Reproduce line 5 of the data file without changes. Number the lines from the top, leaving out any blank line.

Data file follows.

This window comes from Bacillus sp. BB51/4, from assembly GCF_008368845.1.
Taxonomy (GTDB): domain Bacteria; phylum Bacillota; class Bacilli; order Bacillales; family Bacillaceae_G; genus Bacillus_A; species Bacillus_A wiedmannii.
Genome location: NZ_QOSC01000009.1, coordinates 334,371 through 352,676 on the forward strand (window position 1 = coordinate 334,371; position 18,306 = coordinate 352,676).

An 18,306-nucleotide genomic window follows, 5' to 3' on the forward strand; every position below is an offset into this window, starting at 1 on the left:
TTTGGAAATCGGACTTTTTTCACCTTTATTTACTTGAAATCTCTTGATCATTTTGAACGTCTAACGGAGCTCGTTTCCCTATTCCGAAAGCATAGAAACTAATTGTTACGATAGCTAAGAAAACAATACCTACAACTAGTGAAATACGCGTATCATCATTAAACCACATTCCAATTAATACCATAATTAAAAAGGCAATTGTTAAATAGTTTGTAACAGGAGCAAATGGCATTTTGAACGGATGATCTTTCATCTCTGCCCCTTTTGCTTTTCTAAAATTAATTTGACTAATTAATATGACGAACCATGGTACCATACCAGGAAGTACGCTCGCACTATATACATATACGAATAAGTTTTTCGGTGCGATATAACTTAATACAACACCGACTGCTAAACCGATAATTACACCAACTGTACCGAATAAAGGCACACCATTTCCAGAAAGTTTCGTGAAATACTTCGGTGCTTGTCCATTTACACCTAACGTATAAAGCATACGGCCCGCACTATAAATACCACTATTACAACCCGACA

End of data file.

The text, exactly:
TTTGGAAATCGGACTTTTTTCACCTTTATTTACTTGAAATCTCTTGATCATTTTGAACGTCTAACGGAGCTCGTTTCCCTATTCCGAAAGCATAGAAACTAATTGTTACGATAGCTAAGAAAACAATACCTACAACTAGTGAAATACGCGTATCATCATTAAACCACATTCCAATTAATACCATAATTAAAAAGGCAATTGTTAAATAGTTTGTAACAGGAGCAAATGGCATTTTGAACGGATGATCTTTCATCTCTGCCCCTTTTGCTTTTCTAAAATTAATTTGACTAATTAATATGACGAACCATGGTACCATACCAGGAAGTACGCTCGCACTATATACATATACGAATAAGTTTTTCGGTGCGATATAACTTAATACAACACCGACTGCTAAACCGATAATTACACCAACTGTACCGAATAAAGGCACACCATTTCCAGAAAGTTTCGTGAAATACTTCGGTGCTTGTCCATTTACACCTAACGTATAAAGCATACGGCCCGCACTATAAATACCACTATTACAACCCGACA